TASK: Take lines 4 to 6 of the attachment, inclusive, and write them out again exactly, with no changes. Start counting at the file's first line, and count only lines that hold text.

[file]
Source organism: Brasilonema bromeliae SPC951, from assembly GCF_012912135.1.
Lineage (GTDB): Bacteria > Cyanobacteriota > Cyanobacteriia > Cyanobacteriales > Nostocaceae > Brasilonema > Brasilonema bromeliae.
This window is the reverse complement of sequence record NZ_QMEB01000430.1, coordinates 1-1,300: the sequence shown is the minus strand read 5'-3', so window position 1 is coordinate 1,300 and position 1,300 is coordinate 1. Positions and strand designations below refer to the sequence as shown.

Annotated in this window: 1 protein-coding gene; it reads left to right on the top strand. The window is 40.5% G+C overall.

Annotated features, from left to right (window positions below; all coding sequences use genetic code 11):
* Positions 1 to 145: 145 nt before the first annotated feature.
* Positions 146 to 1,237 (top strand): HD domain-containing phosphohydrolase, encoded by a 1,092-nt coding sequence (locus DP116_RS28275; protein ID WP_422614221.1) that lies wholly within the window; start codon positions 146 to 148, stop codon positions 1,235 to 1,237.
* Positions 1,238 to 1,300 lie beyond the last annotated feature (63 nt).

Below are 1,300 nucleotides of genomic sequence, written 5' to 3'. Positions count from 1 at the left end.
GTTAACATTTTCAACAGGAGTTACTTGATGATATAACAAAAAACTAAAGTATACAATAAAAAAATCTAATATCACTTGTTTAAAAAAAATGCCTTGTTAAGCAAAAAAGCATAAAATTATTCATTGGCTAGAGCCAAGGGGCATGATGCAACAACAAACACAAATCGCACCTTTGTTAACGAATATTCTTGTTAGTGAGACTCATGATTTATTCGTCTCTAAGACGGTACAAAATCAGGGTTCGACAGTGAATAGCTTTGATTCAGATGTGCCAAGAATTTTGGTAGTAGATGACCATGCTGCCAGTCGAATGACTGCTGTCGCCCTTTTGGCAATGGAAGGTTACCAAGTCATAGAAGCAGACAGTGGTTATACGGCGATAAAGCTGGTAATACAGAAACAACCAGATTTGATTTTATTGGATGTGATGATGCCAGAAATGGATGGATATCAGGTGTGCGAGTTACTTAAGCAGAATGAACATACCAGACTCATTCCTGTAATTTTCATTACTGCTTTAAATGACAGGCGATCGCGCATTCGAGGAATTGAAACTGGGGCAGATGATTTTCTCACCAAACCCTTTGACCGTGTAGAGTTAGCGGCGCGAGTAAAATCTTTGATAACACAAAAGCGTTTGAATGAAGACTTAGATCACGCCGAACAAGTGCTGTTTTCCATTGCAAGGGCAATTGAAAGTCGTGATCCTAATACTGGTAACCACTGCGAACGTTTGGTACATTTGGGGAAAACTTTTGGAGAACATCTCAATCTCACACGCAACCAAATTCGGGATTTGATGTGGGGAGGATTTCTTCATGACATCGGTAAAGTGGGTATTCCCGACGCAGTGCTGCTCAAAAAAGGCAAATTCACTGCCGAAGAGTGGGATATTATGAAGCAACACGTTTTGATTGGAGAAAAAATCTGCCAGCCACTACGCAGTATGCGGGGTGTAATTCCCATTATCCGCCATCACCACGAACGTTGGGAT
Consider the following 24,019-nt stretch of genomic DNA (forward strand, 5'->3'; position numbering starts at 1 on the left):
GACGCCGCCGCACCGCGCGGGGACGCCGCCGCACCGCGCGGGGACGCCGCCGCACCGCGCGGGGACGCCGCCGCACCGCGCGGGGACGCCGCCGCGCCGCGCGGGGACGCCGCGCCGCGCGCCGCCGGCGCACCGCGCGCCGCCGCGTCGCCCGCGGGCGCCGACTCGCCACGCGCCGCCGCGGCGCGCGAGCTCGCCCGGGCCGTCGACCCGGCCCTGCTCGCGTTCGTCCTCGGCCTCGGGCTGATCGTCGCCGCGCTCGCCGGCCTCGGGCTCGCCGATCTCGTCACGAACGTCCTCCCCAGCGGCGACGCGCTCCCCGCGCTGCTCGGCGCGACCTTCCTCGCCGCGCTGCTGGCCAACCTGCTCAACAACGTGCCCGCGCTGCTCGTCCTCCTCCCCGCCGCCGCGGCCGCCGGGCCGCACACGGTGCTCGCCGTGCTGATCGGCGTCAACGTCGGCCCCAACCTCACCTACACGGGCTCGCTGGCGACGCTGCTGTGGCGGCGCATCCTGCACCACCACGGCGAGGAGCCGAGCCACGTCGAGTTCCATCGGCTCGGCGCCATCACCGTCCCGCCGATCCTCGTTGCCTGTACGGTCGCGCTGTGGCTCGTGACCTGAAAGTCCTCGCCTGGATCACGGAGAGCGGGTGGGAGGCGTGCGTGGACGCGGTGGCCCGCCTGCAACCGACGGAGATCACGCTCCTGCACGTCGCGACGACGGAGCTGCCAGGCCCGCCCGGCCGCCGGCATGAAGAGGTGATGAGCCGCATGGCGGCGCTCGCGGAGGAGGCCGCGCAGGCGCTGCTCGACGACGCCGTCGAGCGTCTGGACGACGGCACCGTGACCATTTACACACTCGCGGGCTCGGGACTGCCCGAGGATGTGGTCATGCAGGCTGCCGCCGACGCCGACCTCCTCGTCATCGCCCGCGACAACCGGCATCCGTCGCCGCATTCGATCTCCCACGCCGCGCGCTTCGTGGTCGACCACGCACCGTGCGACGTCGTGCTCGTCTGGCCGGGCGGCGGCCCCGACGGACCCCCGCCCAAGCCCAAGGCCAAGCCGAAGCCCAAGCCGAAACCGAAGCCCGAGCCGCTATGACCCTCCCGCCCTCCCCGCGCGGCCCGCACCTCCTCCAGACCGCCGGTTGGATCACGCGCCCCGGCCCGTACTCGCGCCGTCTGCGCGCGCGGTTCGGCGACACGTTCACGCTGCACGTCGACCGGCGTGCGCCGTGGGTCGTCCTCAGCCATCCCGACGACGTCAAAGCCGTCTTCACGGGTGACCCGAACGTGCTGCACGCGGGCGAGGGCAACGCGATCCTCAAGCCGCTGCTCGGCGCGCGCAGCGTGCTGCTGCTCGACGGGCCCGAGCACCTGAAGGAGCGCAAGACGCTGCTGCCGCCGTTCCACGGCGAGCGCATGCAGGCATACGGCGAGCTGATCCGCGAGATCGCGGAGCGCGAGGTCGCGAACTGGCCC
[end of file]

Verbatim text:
Annotated in this window: 1 protein-coding gene; it reads left to right on the top strand. The window is 40.5% G+C overall.

Annotated features, from left to right (window positions below; all coding sequences use genetic code 11):
* Positions 1 to 145: 145 nt before the first annotated feature.